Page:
Who was Saul Alinsky?
That Hillary Clinton’s college thesis was a paen to Saul Alinsky will be the subject of much politico-psychoanalysis for years to come. As HUMAN EVENTS Assistant Editor Amanda Carpenter’s article makes clear, the study of Alinsky’s methods apparently created much of Sen. Clinton’s political persona, and formed the basis of her political methodology. So who was Alinsky?
Alinsky was born in Chicago in 1909. Hillary Rodham’s thesis is very revealing of Alinsky’s view of American life. It says, “…after graduating from the University of Chicago, Alinsky received a fellowship in criminology with a first assignment to get a look at crime from the inside of gangs. He attached himself to the Capone gang, attaining a perspective from which he viewed the gang as a huge quasi-public utility serving the people of Chicago.”Alinsky — in that and other experiences — became an academic-turned-radical, a personality type first found among the press covering the Russian revolution of 1917-18 and that became much more common five decades later, forming the basis of the Vietnam anti-war movement. He and others like him would find America’s adversaries — within and outside the law — more attractive than America itself.
Saul Alinsky’s radicalism was expressed in his 1971 book, “Rules for Radicals: A Pragmatic Primer for Realistic Radicals.” In that book, Alinsky said, “Lest we forget at least an over-the-shoulder acknowledgment to the very first radical: from all our legends, mythology, and history (and who is to know where mythology leaves off and history begins — or which is which), the first radical known to man who rebelled against the establishment and did it so effectively that he at least won his own kingdom — Lucifer.” Alinsky never saw himself as the devil, but as some radical angel who could bedevil “the Establishment” and force it to change to assuage pressures from community organizations.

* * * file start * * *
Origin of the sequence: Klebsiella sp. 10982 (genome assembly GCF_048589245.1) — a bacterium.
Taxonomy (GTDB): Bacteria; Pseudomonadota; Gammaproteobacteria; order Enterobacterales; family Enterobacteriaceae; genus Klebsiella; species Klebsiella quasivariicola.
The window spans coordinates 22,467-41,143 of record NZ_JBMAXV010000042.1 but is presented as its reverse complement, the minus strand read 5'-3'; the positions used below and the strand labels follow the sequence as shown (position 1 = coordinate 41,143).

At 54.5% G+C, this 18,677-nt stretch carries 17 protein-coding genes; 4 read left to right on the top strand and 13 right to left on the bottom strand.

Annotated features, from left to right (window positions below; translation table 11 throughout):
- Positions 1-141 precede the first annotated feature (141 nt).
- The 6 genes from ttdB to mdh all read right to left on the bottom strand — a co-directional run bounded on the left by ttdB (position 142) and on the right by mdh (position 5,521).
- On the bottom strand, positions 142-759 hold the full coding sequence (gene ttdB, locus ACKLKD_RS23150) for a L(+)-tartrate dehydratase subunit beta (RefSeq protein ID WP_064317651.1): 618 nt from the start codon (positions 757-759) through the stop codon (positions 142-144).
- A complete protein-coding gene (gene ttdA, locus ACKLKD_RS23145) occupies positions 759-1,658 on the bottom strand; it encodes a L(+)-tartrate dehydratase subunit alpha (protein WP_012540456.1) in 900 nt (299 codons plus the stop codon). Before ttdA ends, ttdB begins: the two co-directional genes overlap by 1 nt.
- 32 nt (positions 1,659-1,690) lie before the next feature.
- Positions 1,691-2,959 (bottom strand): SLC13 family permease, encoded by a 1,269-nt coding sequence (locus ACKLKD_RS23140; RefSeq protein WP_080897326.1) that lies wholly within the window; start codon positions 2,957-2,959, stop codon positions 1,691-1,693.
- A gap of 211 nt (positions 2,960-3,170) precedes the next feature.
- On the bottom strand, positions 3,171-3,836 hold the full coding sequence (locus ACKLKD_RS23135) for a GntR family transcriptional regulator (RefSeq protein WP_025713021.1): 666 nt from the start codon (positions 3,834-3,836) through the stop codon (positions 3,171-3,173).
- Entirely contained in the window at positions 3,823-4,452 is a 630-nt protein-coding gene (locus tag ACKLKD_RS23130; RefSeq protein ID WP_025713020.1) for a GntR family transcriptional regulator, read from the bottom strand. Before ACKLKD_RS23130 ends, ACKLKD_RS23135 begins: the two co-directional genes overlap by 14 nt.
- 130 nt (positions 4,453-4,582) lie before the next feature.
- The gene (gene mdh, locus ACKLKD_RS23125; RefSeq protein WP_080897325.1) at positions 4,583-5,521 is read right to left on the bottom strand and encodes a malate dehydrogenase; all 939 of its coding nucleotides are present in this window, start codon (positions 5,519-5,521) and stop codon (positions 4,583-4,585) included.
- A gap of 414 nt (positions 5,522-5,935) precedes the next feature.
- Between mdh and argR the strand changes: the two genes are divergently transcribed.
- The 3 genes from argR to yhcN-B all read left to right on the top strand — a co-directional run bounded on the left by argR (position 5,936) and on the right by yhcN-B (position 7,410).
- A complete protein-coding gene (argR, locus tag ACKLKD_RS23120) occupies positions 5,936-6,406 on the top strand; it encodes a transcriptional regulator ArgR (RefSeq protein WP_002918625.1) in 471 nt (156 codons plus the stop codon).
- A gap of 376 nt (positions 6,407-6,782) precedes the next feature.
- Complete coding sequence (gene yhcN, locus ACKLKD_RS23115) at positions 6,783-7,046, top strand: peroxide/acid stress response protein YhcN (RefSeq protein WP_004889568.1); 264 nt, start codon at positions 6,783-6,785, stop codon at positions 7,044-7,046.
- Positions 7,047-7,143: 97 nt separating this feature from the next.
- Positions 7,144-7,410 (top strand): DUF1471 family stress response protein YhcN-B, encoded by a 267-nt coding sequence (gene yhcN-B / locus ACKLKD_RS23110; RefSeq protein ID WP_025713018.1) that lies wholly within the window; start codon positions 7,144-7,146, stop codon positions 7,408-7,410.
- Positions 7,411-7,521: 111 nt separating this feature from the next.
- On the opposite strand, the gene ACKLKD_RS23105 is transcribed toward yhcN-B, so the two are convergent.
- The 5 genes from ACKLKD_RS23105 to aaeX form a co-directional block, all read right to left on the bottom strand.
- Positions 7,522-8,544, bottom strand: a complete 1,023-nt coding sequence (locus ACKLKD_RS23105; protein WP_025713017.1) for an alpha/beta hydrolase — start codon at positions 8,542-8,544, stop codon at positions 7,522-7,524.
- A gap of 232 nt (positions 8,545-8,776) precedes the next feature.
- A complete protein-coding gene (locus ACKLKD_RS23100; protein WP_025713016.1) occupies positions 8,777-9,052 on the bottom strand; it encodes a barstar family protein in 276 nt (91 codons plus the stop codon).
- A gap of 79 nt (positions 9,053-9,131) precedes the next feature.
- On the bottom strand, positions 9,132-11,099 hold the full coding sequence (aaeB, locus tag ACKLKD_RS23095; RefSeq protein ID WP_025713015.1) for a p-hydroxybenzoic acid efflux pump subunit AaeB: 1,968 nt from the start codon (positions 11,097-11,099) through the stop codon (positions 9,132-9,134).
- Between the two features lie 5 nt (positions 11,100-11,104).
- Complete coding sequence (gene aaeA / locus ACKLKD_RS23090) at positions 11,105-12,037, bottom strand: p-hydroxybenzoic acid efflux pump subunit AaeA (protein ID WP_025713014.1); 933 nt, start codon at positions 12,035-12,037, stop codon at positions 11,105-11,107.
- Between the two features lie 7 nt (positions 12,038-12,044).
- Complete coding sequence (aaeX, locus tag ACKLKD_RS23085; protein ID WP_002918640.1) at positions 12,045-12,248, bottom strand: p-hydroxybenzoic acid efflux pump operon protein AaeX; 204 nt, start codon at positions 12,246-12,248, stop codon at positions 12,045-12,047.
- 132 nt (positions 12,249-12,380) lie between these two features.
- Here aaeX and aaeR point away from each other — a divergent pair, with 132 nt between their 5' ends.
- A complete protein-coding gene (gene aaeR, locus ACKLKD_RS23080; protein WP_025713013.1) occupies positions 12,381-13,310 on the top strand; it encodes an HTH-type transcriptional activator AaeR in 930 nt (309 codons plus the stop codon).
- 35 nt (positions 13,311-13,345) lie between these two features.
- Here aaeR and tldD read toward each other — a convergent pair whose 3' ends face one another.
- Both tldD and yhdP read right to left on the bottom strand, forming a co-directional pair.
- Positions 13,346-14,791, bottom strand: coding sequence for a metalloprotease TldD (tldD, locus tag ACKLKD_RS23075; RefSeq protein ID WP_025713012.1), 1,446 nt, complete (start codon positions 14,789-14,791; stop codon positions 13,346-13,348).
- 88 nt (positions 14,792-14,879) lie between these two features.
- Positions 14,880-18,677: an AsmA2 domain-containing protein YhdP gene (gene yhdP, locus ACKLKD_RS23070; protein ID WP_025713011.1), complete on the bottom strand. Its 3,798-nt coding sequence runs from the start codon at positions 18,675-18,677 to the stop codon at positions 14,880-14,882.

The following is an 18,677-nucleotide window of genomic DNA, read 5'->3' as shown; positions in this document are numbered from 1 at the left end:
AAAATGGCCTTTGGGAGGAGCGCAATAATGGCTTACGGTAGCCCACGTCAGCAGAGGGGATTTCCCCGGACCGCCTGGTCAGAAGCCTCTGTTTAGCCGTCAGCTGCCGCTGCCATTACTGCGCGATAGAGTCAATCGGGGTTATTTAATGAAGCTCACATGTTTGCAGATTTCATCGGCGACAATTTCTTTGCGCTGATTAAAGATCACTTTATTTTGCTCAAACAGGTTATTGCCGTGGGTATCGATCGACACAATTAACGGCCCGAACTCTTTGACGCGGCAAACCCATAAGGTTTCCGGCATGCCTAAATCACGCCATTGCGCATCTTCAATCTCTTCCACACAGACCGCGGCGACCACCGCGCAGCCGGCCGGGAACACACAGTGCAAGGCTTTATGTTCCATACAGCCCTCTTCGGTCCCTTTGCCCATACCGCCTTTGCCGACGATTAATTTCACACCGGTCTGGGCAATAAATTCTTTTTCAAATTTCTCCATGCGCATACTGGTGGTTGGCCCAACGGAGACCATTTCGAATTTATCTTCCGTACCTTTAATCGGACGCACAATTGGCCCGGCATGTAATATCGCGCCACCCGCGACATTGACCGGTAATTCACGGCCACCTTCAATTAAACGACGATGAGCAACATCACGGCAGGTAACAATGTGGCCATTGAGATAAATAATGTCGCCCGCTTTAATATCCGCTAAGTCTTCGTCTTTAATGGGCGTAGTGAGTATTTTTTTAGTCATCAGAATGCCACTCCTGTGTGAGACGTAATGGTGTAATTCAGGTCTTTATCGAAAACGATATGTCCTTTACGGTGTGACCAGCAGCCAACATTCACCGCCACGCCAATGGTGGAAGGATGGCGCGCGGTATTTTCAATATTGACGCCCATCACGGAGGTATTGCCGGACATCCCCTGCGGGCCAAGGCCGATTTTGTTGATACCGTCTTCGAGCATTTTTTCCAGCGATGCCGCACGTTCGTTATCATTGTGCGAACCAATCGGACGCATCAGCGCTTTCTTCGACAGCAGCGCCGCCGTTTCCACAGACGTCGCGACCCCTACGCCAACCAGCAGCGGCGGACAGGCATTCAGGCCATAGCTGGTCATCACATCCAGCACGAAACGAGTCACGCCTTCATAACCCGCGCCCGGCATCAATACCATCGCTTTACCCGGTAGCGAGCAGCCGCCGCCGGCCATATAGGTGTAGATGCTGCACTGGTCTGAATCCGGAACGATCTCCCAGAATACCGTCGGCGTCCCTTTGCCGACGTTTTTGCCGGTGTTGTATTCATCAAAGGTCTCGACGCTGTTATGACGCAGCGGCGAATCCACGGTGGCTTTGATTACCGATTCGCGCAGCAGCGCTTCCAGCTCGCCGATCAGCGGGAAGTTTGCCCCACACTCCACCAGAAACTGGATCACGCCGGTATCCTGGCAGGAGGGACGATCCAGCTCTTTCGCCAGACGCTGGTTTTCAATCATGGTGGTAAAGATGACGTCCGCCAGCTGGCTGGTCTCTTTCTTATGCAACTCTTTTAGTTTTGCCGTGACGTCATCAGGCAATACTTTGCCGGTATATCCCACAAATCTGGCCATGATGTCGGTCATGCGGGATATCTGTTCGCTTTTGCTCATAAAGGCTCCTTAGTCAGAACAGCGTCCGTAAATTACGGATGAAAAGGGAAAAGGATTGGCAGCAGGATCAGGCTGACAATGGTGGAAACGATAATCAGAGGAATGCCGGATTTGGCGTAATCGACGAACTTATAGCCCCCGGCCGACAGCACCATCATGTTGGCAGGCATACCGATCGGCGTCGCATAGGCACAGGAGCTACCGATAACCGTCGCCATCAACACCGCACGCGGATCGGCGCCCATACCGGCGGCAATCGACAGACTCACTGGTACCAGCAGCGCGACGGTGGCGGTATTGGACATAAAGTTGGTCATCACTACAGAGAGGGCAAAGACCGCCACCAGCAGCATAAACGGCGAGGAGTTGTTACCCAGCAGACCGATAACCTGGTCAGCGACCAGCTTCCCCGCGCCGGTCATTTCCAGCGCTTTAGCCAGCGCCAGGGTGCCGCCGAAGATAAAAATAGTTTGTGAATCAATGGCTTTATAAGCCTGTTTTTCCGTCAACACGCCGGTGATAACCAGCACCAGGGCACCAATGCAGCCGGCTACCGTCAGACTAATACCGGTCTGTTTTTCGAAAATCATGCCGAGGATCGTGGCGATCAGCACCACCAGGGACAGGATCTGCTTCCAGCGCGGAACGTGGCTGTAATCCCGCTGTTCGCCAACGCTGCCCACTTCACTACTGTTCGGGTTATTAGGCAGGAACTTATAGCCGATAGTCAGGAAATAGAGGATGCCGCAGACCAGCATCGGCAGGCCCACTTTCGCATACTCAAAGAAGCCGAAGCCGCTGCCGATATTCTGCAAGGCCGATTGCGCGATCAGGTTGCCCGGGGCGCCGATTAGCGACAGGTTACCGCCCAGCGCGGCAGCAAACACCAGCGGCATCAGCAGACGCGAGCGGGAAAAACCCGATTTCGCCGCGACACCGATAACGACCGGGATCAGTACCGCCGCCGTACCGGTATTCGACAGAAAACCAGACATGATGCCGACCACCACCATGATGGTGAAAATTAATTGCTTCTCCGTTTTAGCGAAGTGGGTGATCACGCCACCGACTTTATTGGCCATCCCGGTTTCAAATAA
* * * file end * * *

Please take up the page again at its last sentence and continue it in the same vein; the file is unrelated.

In her closing, Hillary compared Alinsky to others who had been feared, “… as the proponent of a dangerous socio/political philosophy…just as Eugene Debs, Walt Whitman or Martin Luther King had been feared, because each embraced the most radical of political faiths — democracy.” Ms. Rodham apparently admired those three in the same manner and degree that she admired Alinsky.
Young Hillary Rodham’s admiration of Alinsky is, in a way, revealing of her young self. In one part of the thesis, she quotes an article from The Economist that called Alinsky, “Plato on the Barricades”:
His charm lies in his ability to commit himself completely to the people in the room with him. In a shrewd though subtle way he often manipulates them while speaking directly to their experience. Still he is a man totally at ease with himself, mainly because he loves his work which always seems to be changing — new communities, new contests, new fights.
But that is a description of the young Bill Clinton as much as it is of Alinsky. Alinsky died in 1972. Bill and Hillary Clinton married in 1975. We will never know if she was drawn to him because she saw a reflection of her lost radical hero.